Sir Peter Paul Rubens (1577 – 1640)

Oil on canvas, 152.5 x 99 cm

National Gallery of Art, Washington D.C., USA

The painting was commissioned by the marquis Giacomo Massimiliano Doria It portrays his wife Brigida Spinola Doria. The painting has been trimmed several times on each side losing the representation of the garden in the background and the lower part of the woman.

from the website of the National Gallery of Art (NGA):

Peter Paul Rubens lived and studied in Italy between 1600 and 1609, assimilating its cultural wealth and artistic heritage. During a stay in Genoa in 1606, he painted the portrait of the Marchioness Brigida Spinola Doria. The young wife of 22 years of age came from one of the most important noble families of the Republic. The imposing setting and appearance of the aristocratic marchioness leave no doubt that she was a wealthy and high-ranking person. To enliven her majestic image, Rubens joined the light to the color as well as the position of the marquise to the dynamic diagonals of architecture. Light floods the scene and creates boldly expressive fields on her heavy satin dress, while the red drape adds dramatic emphasis. The direction of the gaze and the perspective of the architecture indicate that the painting was designed to be hung up high – well above the. spectator.

A drawing in the Morgan Library & Museum in New York City reveals that the painting was originally larger. Rubens painted a full-length portrait, with the marchioness standing on a terrace overlooking a distant landscape on the left side of the canvas, but unfortunately, it is not known when in the 19th century the canvas was cut into the present format.

The young face of the Marchioness, animated by her large penetrating brown eyes and by her kind smile, is framed by the enormous and elegant ruff. Her dominant presence is also accentuated by the glow of the satin, the lace of the dress, her jewels and by the elaborate hair ornaments that carefully crown her curls. Behind her, the rich prestige of marble and stone of a palace gives a sense of luxury without limits. The Spinola family, one of the greatest patrons of art in Genoa, derived its wealth from commercial and banking activities. It was customary for families to consolidate their patrimony through marriages between consanguinity, so Brigida Spinola married her cousin Giacomo Massimiliano Doria in 1605. She became widowed in 1613, and later married widowed Giovanni Vincenzo Imperiale, a senator of the Genoese Republic, devoted to poetry and collecting. The personal property of the marchioness may also have been generated by the unusual legal rights – for the time – and by the civic role that the Constitution of Genoa guaranteed to its women. The future Pope Pius II, while still a young secretary at the service of a Cardinal, commented that Genoa was a “paradise for women”.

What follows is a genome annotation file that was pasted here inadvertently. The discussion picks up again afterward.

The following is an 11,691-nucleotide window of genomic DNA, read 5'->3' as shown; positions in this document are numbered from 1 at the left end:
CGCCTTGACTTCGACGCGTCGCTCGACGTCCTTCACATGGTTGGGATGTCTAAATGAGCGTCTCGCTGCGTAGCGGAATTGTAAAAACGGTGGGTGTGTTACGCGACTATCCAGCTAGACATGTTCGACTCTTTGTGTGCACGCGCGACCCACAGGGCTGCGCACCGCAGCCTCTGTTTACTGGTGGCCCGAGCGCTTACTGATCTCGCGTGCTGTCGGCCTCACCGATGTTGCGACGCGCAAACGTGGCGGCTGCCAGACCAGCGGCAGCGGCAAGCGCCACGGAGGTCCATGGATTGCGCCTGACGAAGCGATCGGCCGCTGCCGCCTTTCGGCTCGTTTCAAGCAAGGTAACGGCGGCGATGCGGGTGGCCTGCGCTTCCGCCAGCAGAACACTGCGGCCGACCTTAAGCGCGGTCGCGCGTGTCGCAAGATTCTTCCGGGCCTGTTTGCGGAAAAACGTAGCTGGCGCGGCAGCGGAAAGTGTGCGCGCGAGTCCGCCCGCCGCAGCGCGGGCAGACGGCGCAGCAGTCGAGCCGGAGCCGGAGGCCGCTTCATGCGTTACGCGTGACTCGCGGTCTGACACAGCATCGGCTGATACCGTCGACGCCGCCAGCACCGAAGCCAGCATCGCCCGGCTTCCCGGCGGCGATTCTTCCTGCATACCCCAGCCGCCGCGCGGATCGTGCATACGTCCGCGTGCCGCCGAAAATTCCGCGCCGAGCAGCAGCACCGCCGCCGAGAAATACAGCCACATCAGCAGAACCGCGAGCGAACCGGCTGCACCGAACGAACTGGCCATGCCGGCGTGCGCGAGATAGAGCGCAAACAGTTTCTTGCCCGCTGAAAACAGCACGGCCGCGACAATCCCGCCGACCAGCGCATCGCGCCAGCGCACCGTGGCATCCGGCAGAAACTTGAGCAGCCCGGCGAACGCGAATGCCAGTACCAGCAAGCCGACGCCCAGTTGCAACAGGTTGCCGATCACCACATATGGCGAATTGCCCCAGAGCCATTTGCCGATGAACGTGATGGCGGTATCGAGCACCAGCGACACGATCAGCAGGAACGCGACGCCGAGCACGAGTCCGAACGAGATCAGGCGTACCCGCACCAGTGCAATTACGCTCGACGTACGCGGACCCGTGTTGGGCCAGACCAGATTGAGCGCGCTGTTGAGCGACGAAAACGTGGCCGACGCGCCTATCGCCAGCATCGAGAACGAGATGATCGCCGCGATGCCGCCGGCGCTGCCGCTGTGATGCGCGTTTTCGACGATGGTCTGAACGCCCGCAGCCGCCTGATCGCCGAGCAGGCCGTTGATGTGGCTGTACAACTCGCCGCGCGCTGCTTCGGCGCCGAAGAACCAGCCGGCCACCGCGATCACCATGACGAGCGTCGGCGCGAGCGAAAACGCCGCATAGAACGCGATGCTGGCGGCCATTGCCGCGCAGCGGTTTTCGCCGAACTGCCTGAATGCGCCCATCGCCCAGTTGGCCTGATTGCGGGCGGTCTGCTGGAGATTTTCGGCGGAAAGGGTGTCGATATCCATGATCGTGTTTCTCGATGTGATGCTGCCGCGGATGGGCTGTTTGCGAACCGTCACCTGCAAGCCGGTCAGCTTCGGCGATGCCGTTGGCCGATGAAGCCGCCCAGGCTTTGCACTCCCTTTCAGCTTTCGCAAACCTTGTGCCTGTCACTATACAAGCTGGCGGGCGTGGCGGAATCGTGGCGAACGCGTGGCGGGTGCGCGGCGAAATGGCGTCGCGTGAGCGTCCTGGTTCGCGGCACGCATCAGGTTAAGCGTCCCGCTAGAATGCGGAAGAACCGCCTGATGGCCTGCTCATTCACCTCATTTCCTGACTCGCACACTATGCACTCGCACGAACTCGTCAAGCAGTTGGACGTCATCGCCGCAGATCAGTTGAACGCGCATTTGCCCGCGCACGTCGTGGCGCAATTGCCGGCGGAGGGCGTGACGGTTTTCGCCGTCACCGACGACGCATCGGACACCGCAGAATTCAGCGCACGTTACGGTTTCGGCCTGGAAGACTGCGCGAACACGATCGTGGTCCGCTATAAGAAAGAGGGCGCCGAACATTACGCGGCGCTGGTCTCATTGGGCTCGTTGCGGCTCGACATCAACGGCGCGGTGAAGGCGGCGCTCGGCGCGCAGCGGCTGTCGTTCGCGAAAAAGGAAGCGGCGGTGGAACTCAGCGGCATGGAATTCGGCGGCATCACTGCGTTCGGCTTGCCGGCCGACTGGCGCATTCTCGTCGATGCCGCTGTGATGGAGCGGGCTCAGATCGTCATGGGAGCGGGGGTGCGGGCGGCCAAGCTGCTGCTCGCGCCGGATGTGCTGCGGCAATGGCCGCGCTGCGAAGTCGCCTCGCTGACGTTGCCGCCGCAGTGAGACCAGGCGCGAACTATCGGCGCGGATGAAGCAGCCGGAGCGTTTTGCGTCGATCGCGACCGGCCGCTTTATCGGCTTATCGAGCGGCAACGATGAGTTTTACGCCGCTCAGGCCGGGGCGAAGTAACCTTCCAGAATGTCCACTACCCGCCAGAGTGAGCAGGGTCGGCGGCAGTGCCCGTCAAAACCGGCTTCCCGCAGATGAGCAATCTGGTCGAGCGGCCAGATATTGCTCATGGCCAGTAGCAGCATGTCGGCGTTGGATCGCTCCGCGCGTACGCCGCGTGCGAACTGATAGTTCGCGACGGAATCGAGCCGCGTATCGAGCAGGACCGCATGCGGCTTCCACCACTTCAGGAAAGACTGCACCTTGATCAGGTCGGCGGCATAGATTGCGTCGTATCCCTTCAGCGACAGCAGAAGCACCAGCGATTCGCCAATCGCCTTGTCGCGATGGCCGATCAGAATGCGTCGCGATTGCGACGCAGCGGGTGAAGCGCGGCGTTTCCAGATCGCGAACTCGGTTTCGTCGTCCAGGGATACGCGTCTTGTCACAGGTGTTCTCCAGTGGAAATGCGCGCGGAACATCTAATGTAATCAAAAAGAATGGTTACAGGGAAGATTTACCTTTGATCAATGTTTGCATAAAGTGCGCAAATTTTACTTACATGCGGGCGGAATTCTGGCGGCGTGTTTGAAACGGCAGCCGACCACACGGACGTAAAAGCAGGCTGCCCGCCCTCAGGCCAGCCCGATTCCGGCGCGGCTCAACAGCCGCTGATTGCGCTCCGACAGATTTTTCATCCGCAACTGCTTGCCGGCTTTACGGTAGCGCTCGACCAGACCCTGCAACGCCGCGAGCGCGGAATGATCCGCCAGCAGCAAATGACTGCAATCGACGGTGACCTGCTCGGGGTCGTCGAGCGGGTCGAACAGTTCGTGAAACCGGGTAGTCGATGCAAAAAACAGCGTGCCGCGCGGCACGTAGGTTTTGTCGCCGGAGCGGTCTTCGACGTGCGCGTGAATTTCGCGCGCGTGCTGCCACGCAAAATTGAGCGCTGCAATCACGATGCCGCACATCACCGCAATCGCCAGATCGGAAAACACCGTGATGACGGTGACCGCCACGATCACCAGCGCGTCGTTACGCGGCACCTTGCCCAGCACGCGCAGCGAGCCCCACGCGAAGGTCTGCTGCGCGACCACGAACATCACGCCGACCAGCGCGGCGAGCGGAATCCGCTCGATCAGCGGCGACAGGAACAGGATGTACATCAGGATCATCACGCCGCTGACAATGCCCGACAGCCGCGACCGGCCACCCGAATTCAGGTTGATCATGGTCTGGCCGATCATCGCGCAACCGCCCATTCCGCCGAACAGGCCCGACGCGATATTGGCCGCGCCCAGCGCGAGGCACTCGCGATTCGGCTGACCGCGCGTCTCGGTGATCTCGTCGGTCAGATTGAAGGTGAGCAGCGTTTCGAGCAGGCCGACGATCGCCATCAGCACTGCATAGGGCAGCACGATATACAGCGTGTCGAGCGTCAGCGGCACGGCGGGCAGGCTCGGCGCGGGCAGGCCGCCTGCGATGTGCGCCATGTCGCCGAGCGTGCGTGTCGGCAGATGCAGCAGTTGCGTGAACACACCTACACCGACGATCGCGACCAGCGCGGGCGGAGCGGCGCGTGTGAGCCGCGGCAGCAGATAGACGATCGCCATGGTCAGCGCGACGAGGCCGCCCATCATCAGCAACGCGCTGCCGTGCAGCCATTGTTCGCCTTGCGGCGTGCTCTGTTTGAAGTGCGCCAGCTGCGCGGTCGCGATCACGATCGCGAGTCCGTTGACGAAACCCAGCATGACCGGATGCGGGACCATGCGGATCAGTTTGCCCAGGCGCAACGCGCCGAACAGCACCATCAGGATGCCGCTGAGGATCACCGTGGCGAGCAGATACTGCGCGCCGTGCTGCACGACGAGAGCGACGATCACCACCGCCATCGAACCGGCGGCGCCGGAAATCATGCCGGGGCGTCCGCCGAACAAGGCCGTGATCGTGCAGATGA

Rubens visited Genoa, a rich financial and merchant center, at most twice and clearly admired the city and its inhabitants. Their active lifestyle as bankers, merchants, ship owners and military commanders reminded him of Antwerp, an important economic and cultural center in Flanders. After he painted this portrait, Rubens stayed on in Italy for 6 years. Expert in classical ideals and philosophy, he left Antwerp around 1600 to experience the Italian artistic tradition in person, not only from Antiquity to the Renaissance, including works by Michelangelo and Raphael, but also by artists his age such as Caravaggio. The inspiration from this multi-faceted exposure profoundly influenced his painting style and became the foundation of his future work.

After finishing his trip to Italy, Rubens returned to Antwerp in 1609, at the beginning of the 12-year truce, and became the court painter of the Spanish Crown regents in Flanders, Archduke Albert and Archduke Isabella. It was a period of peace and prosperity, and Rubens nternational artistic reputation resulted in numerous commissions for portraits and paintings of historical subjects. He founded a large workshop and developed very close working relationships with other important artists, such as Anton van Dyck, whose portrait of Brigida Spinola’s second husband, Gio Vincenzo Imperiale, is in the collection of the National Gallery of Art (NGA 1942.9.89). Ruben’s masterpiece, Marchioness Brigida Spinola Doria, also inspired the painting by Van Dyck of Elena Grimaldi Cattaneo (NGA 1942.9.92), the imposing portrait of another Genoese noblewoman which represents a jewel of the collection.

freely drawn from

In 1613 the picture was listed as a post mortem asset in the inventory of Giacomo Doria. The property passed onto Giacomo’s brother, Gio Carlo Doria and only after his death in 1625, Brigida Spinola, then Imperial for having married Gio Vincenzo, regained possession of the painting. In 1661 the painting was listed in the inventory of the Imperial collection, owned by Francesco Maria Imperiale (1606-1678), the step daughter of the noblewoman. In 1735 it was still owned by a Francesco Maria Imperiale (1653-1736) and until the end of the 18th century it remained Imperial property, until it entered the Rati Opizzione collection in Turin. From the Rati Opizziìone it was sold to General Sir John Murray (Clermont – Fifeshire), then to Sir Thomas Lawrence in London. Nel 1957 entrò nella collezione di Samuel H.Kress che ne fece dono dono alla National Gallery of Art di Washington ( Piero Boccardo ed Anna Orlando in “L’Età di Rubens” 2004, Skira Editore, scheda n 29 pag 208)

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